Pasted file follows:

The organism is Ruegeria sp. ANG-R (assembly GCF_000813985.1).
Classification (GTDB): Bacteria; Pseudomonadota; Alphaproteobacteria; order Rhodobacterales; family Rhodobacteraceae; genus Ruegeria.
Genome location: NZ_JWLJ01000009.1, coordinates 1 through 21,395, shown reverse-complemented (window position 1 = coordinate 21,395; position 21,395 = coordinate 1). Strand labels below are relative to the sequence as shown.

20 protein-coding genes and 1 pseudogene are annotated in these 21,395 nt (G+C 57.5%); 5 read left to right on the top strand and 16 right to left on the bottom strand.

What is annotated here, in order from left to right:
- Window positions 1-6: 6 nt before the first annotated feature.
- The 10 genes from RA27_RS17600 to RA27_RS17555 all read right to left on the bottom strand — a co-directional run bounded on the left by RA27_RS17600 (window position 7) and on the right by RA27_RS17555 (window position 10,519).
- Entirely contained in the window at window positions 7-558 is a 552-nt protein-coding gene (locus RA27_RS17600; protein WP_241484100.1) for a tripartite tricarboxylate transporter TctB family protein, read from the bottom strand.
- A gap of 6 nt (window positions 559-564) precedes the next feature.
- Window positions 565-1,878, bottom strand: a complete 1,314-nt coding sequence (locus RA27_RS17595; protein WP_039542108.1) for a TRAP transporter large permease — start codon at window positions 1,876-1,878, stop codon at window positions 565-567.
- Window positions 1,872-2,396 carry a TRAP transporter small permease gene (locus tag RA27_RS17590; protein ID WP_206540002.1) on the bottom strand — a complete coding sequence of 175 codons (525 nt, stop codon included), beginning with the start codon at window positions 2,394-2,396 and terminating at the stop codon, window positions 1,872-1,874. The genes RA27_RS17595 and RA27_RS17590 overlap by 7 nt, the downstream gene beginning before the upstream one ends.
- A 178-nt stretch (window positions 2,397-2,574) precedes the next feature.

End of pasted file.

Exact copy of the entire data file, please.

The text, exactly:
The organism is Ruegeria sp. ANG-R (assembly GCF_000813985.1).
Classification (GTDB): Bacteria; Pseudomonadota; Alphaproteobacteria; order Rhodobacterales; family Rhodobacteraceae; genus Ruegeria.
Genome location: NZ_JWLJ01000009.1, coordinates 1 through 21,395, shown reverse-complemented (window position 1 = coordinate 21,395; position 21,395 = coordinate 1). Strand labels below are relative to the sequence as shown.

20 protein-coding genes and 1 pseudogene are annotated in these 21,395 nt (G+C 57.5%); 5 read left to right on the top strand and 16 right to left on the bottom strand.

What is annotated here, in order from left to right:
- Window positions 1-6: 6 nt before the first annotated feature.
- The 10 genes from RA27_RS17600 to RA27_RS17555 all read right to left on the bottom strand — a co-directional run bounded on the left by RA27_RS17600 (window position 7) and on the right by RA27_RS17555 (window position 10,519).
- Entirely contained in the window at window positions 7-558 is a 552-nt protein-coding gene (locus RA27_RS17600; protein WP_241484100.1) for a tripartite tricarboxylate transporter TctB family protein, read from the bottom strand.
- A gap of 6 nt (window positions 559-564) precedes the next feature.
- Window positions 565-1,878, bottom strand: a complete 1,314-nt coding sequence (locus RA27_RS17595; protein WP_039542108.1) for a TRAP transporter large permease — start codon at window positions 1,876-1,878, stop codon at window positions 565-567.
- Window positions 1,872-2,396 carry a TRAP transporter small permease gene (locus tag RA27_RS17590; protein ID WP_206540002.1) on the bottom strand — a complete coding sequence of 175 codons (525 nt, stop codon included), beginning with the start codon at window positions 2,394-2,396 and terminating at the stop codon, window positions 1,872-1,874. The genes RA27_RS17595 and RA27_RS17590 overlap by 7 nt, the downstream gene beginning before the upstream one ends.
- A 178-nt stretch (window positions 2,397-2,574) precedes the next feature.